Read the introduction to the Monogram Nine.
Bowery at Midnight (1942), directed by Wallace Fox, is a surprisingly dour crime melodrama, with a dash of horror (no doubt mandated by Lugosi‘s casting). It borrows heavily from another Lugosi vehicle, Dark Eyes of London (1939), although the earlier movie was from an Edgar Wallace story. Bowery At Midnight is comparatively muddled. As in Dark Eyes, Lugosi again sort of plays dual roles, and does some actual acting. The explanation of why his professor character needs a second identity (he uses a soup kitchen as a front to recruit gang members) is nonsensical, however, as is his need to keep zombies in the basement (?!?) Despite its muddled narrative, this, along with Black Dragons, may be the strangest of the Monogram Nine. It has pacing issues, but Lugosi’s performance and the ending, which is still jolting even today, almost make up for the film’s numerous flaws. It has quite a cult reputation, which is perhaps why fans have a trio of options to purchase superior editions from Roan, Troma, or the Retromedia Blu-Ray edition.
Those who think Bela Lugosi reached the nadir of dignity working with Ed Wood Jr. may want to check him out with glued-on whiskers, hunched over, grunting like a monkey, and scratching his arm pit in 1943’s The Ape Man. It’s directed by William “One Shot” Beaudine who got his name because—you guessed it—he almost never did a second take. The plot rips off an earlier Monogram property, 1940’s The Ape (with Boris Karloff). That one at least had a decent central performance, despite its ludicrous plot. Ape Man, however, may be Lugosi’s most humiliating hour, with the actor looking more like an Amish preacher than an ape man, whining about his condition as he scrunches in a corner, needing spinal fluid. It’s poorly lit and, despite its obvious intent to be a parody, its dreadfully dull. It’s so bad that the white-bread heroes (Wallace Ford and Louise Curry) are actually a relief from the tedium. If they, and the film’s strained humor, are enough to interest you, it’s in the public domain, so there’s YouTube or some inexpensive DVD editions (none of which are remastered).
Ghosts on the Loose (1943, directed by Beaudine) is Lugosi’s second—and thankfully final—team-up with the Bowery Boys. As in The Ape Man, the film is poorly lit. Beaudine seems to have stuck the camera in the middle of room, yelled “action,” and left for lunch. The (very) minimal charm and energy of Spooks Run Wild is completely absent here, and Lugosi has nothing to do. He was lucky. Ava Gardner (of all people) embarrasses herself far more in this utterly dismal excrement. This is easily the worst of the lot, something even the most forgiving defenders of the Monogram Nine unanimously agree on. The Roan Group did what they could with the DVD.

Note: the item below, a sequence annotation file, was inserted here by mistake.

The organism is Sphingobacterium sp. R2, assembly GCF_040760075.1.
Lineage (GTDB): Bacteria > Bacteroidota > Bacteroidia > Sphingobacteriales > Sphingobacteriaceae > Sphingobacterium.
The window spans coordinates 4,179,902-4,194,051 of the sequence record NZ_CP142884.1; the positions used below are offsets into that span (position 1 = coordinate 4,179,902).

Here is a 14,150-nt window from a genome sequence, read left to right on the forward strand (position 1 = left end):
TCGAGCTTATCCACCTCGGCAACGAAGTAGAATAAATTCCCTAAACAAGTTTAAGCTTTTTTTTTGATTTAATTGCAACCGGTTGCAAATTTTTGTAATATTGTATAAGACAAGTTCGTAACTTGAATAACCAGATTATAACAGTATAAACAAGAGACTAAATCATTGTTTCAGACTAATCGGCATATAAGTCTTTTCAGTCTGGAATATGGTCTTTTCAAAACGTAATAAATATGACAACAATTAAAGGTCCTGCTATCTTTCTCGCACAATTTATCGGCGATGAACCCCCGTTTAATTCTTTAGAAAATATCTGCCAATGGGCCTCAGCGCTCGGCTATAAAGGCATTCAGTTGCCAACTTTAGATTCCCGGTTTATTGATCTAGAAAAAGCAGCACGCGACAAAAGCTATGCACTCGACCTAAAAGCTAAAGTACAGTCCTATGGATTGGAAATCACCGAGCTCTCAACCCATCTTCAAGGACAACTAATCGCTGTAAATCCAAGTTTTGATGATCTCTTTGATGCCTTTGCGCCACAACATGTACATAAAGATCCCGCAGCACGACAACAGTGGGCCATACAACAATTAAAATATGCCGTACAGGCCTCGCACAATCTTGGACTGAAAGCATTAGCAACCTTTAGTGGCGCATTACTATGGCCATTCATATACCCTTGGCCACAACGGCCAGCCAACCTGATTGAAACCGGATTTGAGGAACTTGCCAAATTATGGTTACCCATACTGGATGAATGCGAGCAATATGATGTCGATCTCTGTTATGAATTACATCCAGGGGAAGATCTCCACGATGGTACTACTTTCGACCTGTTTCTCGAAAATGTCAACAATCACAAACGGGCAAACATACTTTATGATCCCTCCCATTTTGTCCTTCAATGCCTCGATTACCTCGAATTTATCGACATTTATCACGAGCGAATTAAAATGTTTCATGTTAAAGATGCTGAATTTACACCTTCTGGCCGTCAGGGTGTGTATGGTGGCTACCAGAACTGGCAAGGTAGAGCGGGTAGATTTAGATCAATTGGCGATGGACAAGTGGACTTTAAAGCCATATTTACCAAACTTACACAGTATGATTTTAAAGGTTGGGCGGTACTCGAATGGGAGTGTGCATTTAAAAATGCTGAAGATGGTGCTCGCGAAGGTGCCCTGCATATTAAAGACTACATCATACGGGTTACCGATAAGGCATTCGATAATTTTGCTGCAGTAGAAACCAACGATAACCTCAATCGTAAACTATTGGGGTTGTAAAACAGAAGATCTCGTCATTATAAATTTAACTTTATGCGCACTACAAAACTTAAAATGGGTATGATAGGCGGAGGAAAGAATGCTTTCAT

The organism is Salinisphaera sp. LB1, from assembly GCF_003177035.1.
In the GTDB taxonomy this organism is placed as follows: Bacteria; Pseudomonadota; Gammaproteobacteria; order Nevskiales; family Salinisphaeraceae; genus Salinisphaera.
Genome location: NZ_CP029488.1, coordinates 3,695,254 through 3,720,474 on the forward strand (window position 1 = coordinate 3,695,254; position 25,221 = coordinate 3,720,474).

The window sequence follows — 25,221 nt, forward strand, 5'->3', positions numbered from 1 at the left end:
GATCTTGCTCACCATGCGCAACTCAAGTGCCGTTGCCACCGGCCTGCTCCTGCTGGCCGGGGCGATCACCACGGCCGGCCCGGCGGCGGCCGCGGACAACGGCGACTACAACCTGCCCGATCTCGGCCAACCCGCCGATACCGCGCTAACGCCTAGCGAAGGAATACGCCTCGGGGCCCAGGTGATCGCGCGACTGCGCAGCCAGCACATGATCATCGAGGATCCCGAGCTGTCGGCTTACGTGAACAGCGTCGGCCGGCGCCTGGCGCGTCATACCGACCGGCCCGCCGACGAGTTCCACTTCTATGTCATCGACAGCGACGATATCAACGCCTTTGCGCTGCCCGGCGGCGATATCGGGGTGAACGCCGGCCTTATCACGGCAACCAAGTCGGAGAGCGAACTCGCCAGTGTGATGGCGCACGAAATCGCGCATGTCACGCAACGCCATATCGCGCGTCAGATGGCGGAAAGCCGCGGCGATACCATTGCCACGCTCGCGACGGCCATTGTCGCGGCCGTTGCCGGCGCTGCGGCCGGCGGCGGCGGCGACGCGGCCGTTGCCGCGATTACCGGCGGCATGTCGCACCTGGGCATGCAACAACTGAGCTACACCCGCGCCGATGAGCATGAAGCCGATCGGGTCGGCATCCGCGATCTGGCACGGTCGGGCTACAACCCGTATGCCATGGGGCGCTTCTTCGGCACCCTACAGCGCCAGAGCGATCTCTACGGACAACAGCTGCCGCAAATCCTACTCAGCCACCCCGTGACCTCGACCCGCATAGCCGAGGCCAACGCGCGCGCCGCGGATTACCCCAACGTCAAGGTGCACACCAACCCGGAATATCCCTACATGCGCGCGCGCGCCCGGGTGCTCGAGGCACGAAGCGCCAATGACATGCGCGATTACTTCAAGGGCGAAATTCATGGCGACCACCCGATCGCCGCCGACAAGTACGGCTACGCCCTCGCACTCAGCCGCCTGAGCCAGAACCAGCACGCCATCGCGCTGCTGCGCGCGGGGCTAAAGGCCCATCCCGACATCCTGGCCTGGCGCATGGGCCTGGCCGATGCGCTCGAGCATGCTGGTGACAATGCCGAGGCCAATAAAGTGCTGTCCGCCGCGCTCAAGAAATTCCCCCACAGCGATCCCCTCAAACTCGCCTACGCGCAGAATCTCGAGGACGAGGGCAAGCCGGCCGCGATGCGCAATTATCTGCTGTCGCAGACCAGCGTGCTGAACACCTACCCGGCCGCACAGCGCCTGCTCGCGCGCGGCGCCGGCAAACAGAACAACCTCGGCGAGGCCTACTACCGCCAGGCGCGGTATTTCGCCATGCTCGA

By contrast, Voodoo Man (1944, again directed by Beaudine) is a hoot, with a trio of horror stars in Lugosi, George Zucco, and John Carradine. Girls are disappearing from Zucco’s gas station. Yes, you read that right. Carradine is the imbecile abductor working for Dr. Lugosi, whose wife has been a zombie for 22 years. His scientific skills having failed him, Lugosi becomes a Voodoo Man, abducting pretty girls in an effort to transfer their souls into his wife. Darn it, none of the girls have worked so far. Yes, its a ludicrous reworking of The Corpse Vanishes, only this time we have a horror writer (Todd Andrews) whose bride-to-be gets abducted. A clearly stoned Carradine beats a drum, Lugosi and Zucco sport wacky robes, and Andrews wonders if the shenanigans would make a good movie starring Bela Lugosi. Its tongue firmly in cheek, Voodoo Man sizzles in its ridiculousness. Lugosi is good here, leading a colorful cast who seem to be enjoying themselves. It’s contagious. We should be grateful to Olive Films for not subscribing to the film’s reputation as bad cinema, because they remaster it like it’s a neglected Orson Welles masterpiece. This is my personal favorite of the Nine.
Return of the Ape Man (1944, directed by Phil Rosen) is not a sequel to The Ape Man. According to the credits, it also stars Lugosi, Zucco, and Carradine, but Zucco became ill and was replaced by Frank Moran. Lugosi and Carradine thaw out a Neanderthal man and want to give him a brain transplant. Lugosi intends to use a wino, but things do not go right, and Carradine is toast. The result is a murdering caveman who plays the piano. Oh, and he hates blow torches, too. Lugosi echoes the film in being goofy and entertaining as hell. Some, probably people who used to pull the wings off butterflies, cite this as the worst of the Nine. Ignore them. Olive films did. My advice: buy the Blu-Ray of this and Voodoo Man and throw one hell of a bad movie party.